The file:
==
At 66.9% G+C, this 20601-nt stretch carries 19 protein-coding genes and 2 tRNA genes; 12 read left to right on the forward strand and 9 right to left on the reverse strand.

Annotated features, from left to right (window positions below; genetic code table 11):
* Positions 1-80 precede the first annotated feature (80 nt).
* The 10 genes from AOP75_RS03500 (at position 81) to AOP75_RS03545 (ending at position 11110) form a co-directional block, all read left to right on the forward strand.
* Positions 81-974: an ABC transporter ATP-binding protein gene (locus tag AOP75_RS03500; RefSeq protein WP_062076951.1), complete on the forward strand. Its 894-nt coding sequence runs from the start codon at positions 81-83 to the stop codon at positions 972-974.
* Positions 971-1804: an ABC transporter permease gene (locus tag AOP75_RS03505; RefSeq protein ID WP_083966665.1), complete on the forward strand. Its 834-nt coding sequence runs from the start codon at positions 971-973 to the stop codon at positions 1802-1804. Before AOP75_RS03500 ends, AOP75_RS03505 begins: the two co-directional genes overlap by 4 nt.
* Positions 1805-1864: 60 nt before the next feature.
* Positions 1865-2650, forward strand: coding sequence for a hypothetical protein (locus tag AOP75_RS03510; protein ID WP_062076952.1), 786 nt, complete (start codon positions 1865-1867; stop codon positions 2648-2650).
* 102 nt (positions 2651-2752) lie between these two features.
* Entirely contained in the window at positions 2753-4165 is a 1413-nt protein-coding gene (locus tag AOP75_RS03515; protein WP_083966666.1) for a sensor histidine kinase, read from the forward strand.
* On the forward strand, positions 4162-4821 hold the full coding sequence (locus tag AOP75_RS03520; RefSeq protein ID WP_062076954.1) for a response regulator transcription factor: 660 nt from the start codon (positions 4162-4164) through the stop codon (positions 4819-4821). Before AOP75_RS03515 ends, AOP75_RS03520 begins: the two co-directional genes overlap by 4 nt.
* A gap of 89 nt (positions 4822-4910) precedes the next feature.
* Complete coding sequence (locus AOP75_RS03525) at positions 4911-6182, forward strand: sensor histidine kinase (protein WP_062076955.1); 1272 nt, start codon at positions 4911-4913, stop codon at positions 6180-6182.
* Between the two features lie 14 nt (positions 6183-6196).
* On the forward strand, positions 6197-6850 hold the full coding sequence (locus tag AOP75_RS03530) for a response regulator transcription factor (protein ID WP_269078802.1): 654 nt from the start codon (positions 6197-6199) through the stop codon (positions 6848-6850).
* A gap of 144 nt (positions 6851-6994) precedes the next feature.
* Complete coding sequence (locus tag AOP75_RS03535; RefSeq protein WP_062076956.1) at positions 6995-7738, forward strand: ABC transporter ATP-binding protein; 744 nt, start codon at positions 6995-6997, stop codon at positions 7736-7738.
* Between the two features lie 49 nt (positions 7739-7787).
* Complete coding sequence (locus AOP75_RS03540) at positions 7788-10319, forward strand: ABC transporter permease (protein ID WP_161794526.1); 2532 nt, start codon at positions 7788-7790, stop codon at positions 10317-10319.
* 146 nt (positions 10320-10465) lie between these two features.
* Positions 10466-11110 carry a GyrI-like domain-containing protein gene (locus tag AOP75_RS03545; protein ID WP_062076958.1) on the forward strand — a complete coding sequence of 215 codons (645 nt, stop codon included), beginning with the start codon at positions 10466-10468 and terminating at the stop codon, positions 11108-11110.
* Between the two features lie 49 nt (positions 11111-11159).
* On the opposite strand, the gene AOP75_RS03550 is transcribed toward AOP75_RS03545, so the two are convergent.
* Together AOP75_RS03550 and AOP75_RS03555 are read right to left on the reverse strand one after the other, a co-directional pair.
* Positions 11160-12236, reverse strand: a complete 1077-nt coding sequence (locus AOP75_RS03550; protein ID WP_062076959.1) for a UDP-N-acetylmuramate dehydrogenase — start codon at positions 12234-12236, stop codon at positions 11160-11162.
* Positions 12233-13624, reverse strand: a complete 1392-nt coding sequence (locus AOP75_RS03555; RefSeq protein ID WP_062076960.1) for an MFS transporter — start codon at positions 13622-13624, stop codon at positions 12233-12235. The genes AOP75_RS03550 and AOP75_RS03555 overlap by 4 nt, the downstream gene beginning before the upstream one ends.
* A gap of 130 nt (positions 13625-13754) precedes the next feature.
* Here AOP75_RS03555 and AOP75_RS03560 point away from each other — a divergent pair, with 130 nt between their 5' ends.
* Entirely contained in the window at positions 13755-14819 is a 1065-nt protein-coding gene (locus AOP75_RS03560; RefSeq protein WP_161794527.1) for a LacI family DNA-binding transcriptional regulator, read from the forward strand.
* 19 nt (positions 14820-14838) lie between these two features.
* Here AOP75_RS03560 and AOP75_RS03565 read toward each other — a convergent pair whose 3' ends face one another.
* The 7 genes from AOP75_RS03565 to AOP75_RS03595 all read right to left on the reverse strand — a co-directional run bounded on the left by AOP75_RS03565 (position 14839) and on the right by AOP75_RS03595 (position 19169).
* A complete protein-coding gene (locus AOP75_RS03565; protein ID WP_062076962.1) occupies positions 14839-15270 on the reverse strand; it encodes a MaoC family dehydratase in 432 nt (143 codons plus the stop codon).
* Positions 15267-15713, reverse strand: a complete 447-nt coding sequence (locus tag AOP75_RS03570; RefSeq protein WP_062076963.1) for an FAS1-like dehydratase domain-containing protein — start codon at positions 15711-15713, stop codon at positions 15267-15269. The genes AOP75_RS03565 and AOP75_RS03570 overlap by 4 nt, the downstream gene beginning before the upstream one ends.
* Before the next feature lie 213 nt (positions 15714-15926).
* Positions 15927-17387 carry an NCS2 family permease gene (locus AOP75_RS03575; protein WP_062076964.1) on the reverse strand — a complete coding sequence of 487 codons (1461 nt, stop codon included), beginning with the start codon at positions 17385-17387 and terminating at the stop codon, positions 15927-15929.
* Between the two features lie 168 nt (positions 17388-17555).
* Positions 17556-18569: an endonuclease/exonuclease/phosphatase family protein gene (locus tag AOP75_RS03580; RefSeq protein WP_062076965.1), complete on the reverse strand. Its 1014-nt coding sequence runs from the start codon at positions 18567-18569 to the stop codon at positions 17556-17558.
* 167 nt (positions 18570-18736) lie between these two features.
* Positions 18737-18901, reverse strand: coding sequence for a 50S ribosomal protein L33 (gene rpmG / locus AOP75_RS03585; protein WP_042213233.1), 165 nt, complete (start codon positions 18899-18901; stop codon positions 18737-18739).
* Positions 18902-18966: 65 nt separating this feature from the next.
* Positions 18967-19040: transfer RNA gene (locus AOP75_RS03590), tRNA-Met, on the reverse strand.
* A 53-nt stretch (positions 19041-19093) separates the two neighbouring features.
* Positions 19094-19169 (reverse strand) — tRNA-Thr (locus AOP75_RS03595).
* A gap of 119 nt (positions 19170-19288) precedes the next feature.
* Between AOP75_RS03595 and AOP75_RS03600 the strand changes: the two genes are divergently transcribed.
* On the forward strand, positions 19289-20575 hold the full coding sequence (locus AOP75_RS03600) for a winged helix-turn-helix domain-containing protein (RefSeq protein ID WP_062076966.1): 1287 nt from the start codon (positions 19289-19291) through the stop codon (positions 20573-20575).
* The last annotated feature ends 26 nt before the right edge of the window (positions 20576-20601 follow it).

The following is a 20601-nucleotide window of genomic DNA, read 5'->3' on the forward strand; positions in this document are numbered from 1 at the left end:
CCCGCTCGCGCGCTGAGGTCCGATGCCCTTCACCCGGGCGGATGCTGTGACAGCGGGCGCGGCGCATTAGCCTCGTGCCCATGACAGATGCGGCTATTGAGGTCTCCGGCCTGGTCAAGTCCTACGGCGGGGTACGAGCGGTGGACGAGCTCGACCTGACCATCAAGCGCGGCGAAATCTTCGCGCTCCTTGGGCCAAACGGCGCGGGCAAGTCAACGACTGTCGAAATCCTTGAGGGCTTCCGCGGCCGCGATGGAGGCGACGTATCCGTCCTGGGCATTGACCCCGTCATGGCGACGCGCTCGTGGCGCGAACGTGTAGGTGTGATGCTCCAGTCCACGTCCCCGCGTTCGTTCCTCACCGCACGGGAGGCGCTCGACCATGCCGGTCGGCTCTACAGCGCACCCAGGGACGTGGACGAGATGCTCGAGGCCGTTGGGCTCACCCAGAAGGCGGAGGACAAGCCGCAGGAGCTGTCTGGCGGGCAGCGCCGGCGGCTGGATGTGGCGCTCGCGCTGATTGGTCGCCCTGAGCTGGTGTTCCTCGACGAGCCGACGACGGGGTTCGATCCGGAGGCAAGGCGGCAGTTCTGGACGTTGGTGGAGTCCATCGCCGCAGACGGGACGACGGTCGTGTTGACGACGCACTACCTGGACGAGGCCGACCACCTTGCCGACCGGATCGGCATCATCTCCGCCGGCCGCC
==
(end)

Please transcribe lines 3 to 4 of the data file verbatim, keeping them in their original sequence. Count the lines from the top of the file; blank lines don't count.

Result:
* Positions 1-80 precede the first annotated feature (80 nt).
* The 10 genes from AOP75_RS03500 (at position 81) to AOP75_RS03545 (ending at position 11110) form a co-directional block, all read left to right on the forward strand.